Help with my database design?
September 21, 2011 1:26 PM   Subscribe

How should I depict our complicated organizational structure in my database design?

I am a member of a team that teaches a series of classes for our company and some of our company's partners. In addition to the classes, we also do one-on-one consultation and coaching. We want to build a database to help us track our reach, as well as help us keep track of our scheduled consultations and when a student needs follow-up.

We want the students to be associated with the organizations they work for. These might be either within our company, in which case we would want to track the office, division, branch, and team name, or outside our company, in which case we would want to track the organization name and type.

So far it seems like the best solution is to have two different tables:

Organization (within our company)
-Team Name
-Office_id (linked to a table of offices)
-Division_id (linked to a table of divisions)
-Branch_id (linked to a table of branches)

Organization (outside our company)
-Type_id (linked to a table listing the different types of external organizations)

Each office contains multiple divisions, each division contains multiple branches, each branch contains multiple teams. The "team" level is the lowest level we are tracking.

Each student's record will connect them with a single organization ID, which will be from either of the two organization tables. Ideally, when we are using the DB, we would fill in a form where we could pick whether they were internal or external, then (for instance) pick the office and it would then automatically allow us to pick only from the divisions that belonged to that office, and so on down the line. (This will be done in Access, if it makes a difference.)

We want to be able to run reports on any level of the company- we often get questions like, "has anyone else in my division had this training?" and we would like to have a good way to answer that.

So my question is, how is the best way to design the tables and link them up so that this will all work?
posted by oblique red to Computers & Internet (5 answers total) 1 user marked this as a favorite
I'd have Organization:

And Organization_InternalDetails:
OrganizationID (Foreign Key referencing OrganizationID)

Then SELECT FROM Organization o LEFT JOIN Organization_InternalDetails oid ON o.OrganizationID = oid.OrganizationID

You can then find external orgs by SELECTing WHERE Office_ID IS NULL on the joined set of tables.
posted by bfranklin at 1:45 PM on September 21, 2011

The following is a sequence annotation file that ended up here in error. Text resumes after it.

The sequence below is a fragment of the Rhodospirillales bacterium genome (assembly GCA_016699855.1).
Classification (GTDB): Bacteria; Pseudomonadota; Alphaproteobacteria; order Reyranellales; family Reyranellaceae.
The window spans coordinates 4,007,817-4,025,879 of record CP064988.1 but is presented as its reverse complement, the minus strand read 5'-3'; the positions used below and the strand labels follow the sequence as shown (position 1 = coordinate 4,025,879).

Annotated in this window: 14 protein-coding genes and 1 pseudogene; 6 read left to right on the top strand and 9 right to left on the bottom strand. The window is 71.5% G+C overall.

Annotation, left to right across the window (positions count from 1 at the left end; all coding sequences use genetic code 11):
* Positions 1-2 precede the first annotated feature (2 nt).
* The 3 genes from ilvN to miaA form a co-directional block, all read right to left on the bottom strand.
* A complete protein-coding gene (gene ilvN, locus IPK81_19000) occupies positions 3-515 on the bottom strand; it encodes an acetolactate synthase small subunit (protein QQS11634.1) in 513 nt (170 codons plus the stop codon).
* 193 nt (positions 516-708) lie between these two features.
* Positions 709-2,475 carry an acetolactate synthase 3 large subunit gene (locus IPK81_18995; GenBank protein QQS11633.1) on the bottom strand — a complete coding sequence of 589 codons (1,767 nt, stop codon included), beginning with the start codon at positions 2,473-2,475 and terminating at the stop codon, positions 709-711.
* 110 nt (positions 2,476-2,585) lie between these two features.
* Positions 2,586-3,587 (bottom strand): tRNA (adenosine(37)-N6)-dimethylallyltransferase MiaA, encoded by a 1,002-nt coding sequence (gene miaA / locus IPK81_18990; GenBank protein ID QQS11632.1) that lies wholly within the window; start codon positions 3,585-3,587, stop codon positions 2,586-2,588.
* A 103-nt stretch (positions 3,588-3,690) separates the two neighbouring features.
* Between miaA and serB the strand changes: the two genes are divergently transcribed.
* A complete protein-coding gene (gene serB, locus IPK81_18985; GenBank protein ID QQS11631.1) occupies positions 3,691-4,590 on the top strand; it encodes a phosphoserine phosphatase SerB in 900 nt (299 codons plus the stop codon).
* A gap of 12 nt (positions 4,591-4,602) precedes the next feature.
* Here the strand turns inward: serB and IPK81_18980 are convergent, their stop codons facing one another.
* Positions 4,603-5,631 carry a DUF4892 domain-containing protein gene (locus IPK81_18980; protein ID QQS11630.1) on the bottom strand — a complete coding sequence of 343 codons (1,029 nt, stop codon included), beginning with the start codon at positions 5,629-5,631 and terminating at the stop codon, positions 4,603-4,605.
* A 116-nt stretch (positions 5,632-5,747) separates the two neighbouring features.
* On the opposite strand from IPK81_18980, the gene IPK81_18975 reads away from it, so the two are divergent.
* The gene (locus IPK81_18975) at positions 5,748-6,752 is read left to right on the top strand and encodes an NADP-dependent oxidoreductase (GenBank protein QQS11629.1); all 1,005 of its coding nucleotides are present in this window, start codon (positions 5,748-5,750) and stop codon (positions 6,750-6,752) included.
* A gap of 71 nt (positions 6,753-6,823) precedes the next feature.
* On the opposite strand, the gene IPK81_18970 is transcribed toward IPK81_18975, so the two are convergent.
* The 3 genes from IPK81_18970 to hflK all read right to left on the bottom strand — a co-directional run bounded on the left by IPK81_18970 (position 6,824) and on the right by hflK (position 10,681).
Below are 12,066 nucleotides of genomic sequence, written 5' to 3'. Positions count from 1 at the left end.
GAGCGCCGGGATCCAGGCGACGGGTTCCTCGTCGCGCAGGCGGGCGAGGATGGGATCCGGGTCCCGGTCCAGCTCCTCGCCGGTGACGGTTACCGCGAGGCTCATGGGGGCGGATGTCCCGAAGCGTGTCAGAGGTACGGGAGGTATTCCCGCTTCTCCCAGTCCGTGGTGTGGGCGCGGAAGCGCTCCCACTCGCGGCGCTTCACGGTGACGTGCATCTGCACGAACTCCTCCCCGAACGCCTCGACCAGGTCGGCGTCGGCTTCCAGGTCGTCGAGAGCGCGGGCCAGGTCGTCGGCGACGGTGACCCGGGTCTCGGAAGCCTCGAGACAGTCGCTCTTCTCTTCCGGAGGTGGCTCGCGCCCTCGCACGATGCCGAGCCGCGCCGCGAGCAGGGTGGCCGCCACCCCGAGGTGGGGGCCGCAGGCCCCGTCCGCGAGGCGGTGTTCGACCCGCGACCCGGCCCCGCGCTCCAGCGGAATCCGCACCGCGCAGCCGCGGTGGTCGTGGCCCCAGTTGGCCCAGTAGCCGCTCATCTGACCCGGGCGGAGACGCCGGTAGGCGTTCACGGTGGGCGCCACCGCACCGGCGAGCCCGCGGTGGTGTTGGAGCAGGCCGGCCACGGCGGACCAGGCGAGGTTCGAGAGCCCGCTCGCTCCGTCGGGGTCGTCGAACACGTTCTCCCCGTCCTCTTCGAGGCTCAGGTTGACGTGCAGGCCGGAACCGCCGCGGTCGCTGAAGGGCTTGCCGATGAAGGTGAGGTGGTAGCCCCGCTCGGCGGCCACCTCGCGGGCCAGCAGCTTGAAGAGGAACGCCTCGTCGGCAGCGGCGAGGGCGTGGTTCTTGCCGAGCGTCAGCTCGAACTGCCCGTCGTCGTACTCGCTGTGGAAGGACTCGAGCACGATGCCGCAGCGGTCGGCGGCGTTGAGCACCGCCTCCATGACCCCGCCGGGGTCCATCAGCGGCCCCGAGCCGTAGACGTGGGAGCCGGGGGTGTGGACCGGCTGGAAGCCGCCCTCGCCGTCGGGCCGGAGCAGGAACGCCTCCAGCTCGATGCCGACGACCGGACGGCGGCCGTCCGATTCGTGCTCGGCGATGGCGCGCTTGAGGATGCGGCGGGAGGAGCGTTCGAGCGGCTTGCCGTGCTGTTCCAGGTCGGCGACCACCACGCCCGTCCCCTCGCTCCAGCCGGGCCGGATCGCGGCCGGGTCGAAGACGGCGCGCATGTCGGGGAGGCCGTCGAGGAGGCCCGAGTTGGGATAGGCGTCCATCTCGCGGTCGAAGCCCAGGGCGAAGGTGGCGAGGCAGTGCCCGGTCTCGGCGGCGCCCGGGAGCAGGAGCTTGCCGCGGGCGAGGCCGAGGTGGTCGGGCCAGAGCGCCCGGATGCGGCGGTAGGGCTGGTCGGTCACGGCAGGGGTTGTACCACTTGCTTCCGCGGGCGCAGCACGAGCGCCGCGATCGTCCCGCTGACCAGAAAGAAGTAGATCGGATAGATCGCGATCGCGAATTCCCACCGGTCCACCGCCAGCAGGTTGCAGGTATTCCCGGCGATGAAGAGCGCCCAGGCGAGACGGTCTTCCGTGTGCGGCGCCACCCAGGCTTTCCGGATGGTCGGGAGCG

Best answer: If each student is going to be part of an office which is part of a branch which is part of a division which is part of an organization, you probably want to just tie them directly to the office instead of the larger organization.

Also you can probably just have one organization table with internal/external as a flag (or you can include 'internal' as a type)

So you'd have a student table, a branch table, an office table, a division table and an organization table with many to one relationships for all of them.






Or I guess you could also use office, branch, division, and organizations in all the same table and use recursion to make some organizations belong to other organization, but that might get too complicated.
posted by empath at 1:46 PM on September 21, 2011

Best answer: I largely agree with empath. By making the Office, Division, and Branch all settable on the Organization table, you are setting the table up to hold symantically invalid information. That is, you can legally specify that an Organization works in Office 1 and Division 50, when Office 1 only actually houses Divisions 1-3.

I think the following would work. (I read the question several times to try to get the hierarchy right; I hope this reflects it.)

-- id
-- name

Division ( Many Divisions to one Office )
-- id
-- name
-- office_id

Branch ( Many Branches to one Division )
-- id
-- name
-- division_id

Organization ( Many Organizations to one Branch, and/or many external Organizations with no Branch specified.)
-- id
-- name
-- branch_id (nullable, in case of external organization)

Student ( Many Students to one Organization)
-- id
-- name
-- organization_id
posted by JohnFredra at 1:55 PM on September 21, 2011

Yeah i wasn't clear on the heirarchy, but obv you go from top to bottom..
posted by empath at 2:00 PM on September 21, 2011

Response by poster: Yes! That will work! By making "internal" a type and then letting each level just have the ID of the level directly above it, I can have just one "organization" table with an ID, and everything becomes a million times simpler.

I love you, internets!
posted by oblique red at 2:26 PM on September 21, 2011

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